As fascinating and useful as Gibson found the Thiel Fellowships, in 2016 he decided to start his own similar venture. He teamed up with Danielle Strachman, who had been wearing herself to a frazzle running a private school in San Diego called Innovations Academy. Their views about the education establishment meshed perfectly. The two of them formed the 1517 Fund, the name of which comes from the year when Martin Luther nailed his 95 Theses to the door of a church in Wittenberg, attacking the Catholic establishment for its corrupt sale of indulgences.
The concept behind the 1517 Fund was to find sharp and ambitious young people, back them financially, and provide guidance to help them get businesses off the ground. Gibson explains, "Danielle and I had this goal, somewhat vague, but still commanding, to start an alternative educational institution. The heart of our idea was that we would discover the world's best talent as early as possible. We couldn't trust the cultivation of extraordinary talent to the traditional institutions of learning any longer."
By supporting people who had either dropped out or never gone to college at all, they would demonstrate that educational credentials are unnecessary and simultaneously give innovation a badly needed boost.
Quoting the Greek philosopher Heraclitus, who said, "Nature loves to hide her secrets,"
Gibson replies, "1517's job is to find them before anyone else."
The search for talent has taken Gibson and Strachman all over the world. One trip took them to Hong Kong, which became a stupendous success because the city was completely open to ambition and innovation. They then proceeded to Shenzhen in China, a city that grew spectacularly after being declared a special economic zone in 1980, when Deng Xiaoping decided to let some Chinese try freedom. Both places capture "the dynamism of the frontier,"
something that Americans once knew but have now mostly forgotten.
Gibson recounts the 1517 Fund's initial search for venture capital, which was sufficiently successful to begin operations. Once again, the higher-ed establishment denounced the effort of getting innovative kids to bypass college and develop their ideas. That effort entailed startup grants of $250,000 each. Some were highly successful, such as the young man who came up with Opentest, a "Craigslist for chores."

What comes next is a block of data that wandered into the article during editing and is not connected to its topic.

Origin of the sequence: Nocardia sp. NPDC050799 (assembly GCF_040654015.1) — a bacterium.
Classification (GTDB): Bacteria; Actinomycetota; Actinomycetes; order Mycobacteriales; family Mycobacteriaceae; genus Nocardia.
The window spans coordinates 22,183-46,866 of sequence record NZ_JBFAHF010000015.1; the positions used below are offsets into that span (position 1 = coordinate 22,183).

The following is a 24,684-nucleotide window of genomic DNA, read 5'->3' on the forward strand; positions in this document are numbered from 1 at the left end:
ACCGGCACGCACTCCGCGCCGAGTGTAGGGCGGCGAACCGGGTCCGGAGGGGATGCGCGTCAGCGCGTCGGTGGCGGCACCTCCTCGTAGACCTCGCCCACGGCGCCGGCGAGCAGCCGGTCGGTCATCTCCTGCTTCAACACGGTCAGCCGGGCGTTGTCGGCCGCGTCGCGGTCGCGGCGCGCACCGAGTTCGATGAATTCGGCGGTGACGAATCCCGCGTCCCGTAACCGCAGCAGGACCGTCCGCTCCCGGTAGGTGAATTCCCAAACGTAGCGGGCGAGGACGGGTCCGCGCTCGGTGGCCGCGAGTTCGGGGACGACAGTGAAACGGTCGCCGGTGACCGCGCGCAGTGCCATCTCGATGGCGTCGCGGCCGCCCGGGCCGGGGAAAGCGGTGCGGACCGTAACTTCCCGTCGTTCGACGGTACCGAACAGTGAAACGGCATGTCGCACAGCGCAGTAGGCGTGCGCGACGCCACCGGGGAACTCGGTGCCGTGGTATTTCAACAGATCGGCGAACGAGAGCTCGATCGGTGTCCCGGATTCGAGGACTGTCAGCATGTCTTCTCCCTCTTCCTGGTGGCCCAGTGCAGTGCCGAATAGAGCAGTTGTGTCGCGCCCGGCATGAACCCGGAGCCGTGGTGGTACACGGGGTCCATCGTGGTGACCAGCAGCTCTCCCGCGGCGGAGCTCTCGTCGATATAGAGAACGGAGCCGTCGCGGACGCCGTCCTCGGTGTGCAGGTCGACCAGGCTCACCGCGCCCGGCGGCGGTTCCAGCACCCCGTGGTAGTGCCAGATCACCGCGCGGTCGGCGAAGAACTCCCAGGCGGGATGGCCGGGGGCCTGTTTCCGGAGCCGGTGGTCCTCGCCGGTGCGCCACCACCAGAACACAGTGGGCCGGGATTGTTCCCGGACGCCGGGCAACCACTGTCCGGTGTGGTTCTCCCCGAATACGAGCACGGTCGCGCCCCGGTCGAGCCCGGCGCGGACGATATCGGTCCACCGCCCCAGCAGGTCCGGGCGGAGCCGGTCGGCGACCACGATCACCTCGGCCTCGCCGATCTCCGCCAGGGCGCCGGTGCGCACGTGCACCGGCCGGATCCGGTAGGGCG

Some of the fund's investments were so good that other funds poached them away, the dreaded "cram down."
Nevertheless, the 1517 Fund is doing well.
Gibson writes that our educational system "infantilizes teens and assumes that they must wait and pay their wasteful dues. In lieu of any concrete goal, schools encourage vague ambitions like 'leadership' and call aimlessness 'self-exploration.'"
His indictment is much like that of Professor Bryan Caplan in his book The Case Against Education, which I reviewed here.
Is there anything that our educational institutions could do to make a positive social contribution?
For one thing, Gibson writes, they ought to work on how to optimize teaching. Our schools are overwhelmingly staffed with teachers who continue to employ antique methods that yield poor results. Our universities shouldn't be content with that.
For another, they should stop stifling academic freedom so that original thinkers won't have to worry about offending hypersensitive groups and being penalized for it.
Most importantly, academic departments should identify the five most pressing unsolved problems in their fields, then free faculty members who want to rise to those challenges to attack them.
Getting back to the book's title, the "Paper Belt"
refers to those colleges and universities that purport to educate the country's future leaders but manage only to waste their time. By introducing competition that will deflate the college credentials balloon, Gibson intends to set that belt on fire. He's off to a good start.
He won't succeed alone, but he has caught a wave that is building in power. I suspect that more and more young Americans, ranging from math geniuses to ordinary students who just want to learn useful skills without four or more years of expensive coursework, are going to give college the cold shoulder.
George Leef is director of editorial content at the James G. Martin Center for Academic Renewal.